Two parents deal with the effects when their son is accused of murdering his girlfriend.
'Before and After' (1996) is perhaps Iran-born director Barbet Schroeder's most mainstream American film. Headlined by a star-studded cast that includes Liam Neeson and Meryl Streep, expectations were high for this Hollywood Pictures drama scripted by Ted Tally ('The Silence of the Lambs') from a 1992 novel by Rosellen Brown ('Tender Mercies'). The movie received an overwhelmingly negative review by Siskel & Ebert and quickly died at the box office. The fact that Schroeder and Tally were reworking so many conventions of the classic melodrama played a large role in their film's lackluster critical and commercial reception. 'Before and After' opens and concludes in a roundabout way with adolescent Judith Ryan (Julia Weldon) looking back at a turbulent period in her family's recent history. [Warning: spoilers ahead.]
The body of teen Martha Taverner (Alison Folland) is found alongside a road and identified by Dr. Carolyn Ryan (Streep), a child pediatrician who apparently once treated Taverner. Officer Fran Conklin (Daniel von Bargen) pays a visit to the Ryan's secluded home in New England to inquire about son Jacob (Edward Furlong), who they soon learn has gone missing. Ben Ryan (Neeson) is completely apprehensive about the whole ordeal and demands a search warrant. Ben discovers that Jacob was likely the last person to see Martha and may have played a part in her death. The Ryans fret over their son's whereabouts and the fate he will ultimately face. Although the plot of 'Before and After' employs tropes of the melodrama, the storytelling is given a deft hand by Schroeder's direction. The film is lesiurely placed and plot developments gradually unfold. The acting, however, is too over-the-top at certain moments, particuarly by a haggard Neeson who obsesses about controlling how the case can exonerate his son. He wants to save his family at all costs and his shady motives clash with the altruism of the Streep character. Furlong, although famous very early in his career, has always been an underrated actor and delivers a restrained performance as the beleaguered son. He does not speak for his first couple of scenes, his peakedness and droopy eyes conveying a state of withdrawal. The movie also benefits from a stalwart peformance by Alfred Molina, who plays the big-shot criminal lawyer defending Jacob in the murder trial. 'Before and After' is not as misguided and maligned as critics have alleged. Tally's script does contain some clichés and hackneyed phrases but his portrayal of Jacob's plight is utterly compelling and poignant. The consequences for Neeson's duplicitious character are implied but the viewer is left wondering Jacob's future until the judge's final rendering.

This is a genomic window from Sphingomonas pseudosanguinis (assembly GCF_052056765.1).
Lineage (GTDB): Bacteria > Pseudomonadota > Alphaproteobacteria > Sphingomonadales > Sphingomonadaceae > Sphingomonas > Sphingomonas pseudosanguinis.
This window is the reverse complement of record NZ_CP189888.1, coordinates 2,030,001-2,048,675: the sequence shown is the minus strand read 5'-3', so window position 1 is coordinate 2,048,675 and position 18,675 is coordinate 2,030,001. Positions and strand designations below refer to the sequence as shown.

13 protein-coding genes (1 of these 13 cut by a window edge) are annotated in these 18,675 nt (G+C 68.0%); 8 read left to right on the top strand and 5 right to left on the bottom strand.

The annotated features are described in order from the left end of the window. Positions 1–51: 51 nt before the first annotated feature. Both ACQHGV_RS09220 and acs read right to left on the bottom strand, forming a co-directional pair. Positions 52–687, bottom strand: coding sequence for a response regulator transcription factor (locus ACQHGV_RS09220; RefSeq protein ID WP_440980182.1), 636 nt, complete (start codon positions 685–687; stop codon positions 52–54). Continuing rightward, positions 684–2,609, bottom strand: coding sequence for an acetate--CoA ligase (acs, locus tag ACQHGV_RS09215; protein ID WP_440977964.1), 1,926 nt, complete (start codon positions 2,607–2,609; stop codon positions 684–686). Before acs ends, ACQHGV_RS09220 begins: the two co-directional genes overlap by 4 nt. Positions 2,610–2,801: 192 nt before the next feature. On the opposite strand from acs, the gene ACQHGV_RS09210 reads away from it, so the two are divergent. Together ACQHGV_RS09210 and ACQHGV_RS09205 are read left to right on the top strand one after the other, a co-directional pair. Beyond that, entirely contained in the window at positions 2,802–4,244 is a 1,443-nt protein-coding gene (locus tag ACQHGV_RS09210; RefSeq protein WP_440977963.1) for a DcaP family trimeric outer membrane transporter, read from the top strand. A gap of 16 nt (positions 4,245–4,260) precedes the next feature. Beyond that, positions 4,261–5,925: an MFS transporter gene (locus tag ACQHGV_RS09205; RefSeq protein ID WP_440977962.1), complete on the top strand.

'Before and After' had an undistiguished DVD release so this new transfer by Mill Creek Entertainment is a pleasant surprise that exceeds expectations for a low-budget title. Presented in its original theatrical aspect ratio of 1.85:1, the film looks very clean and retains a nice amount of grain for the outdoor scenes. Evidently, the movie was shot almost entirely during the winter so it displays a cold and gray look. For end-of-day shots, colors are quite subdued and could have exhibited a sharper contrast (without any brightness boosting, of course). Mill Creek has divided the film into a dozen chapter stops on this BD-25 disc.
The DTS-HD Master Audio 5.1 track, though competetly mixed, sounds more like a traditional Dolby Stereo Surround mix. Granted, there are few loud effects and surround channels are given their most use during Howard Shore's warm score. The speakers give solid treatment to the score's strings and woodwinds. Dialog is consistently clear. I played the English SDH all the way through and they cover just about every spoken word. One technical quibble, however, is Mill Creek's decision to present the subtitles in all block letters instead of sentence style.
The lone extra is a full-frame theatrical trailer.
'Before and After' is an underrated melodrama that deserves a second chance on high-def. Mill Creek delivers very good picture and above average sound. It is cheaply priced and I would recommend a purchase for fans of Streep, Neeson, and Furlong.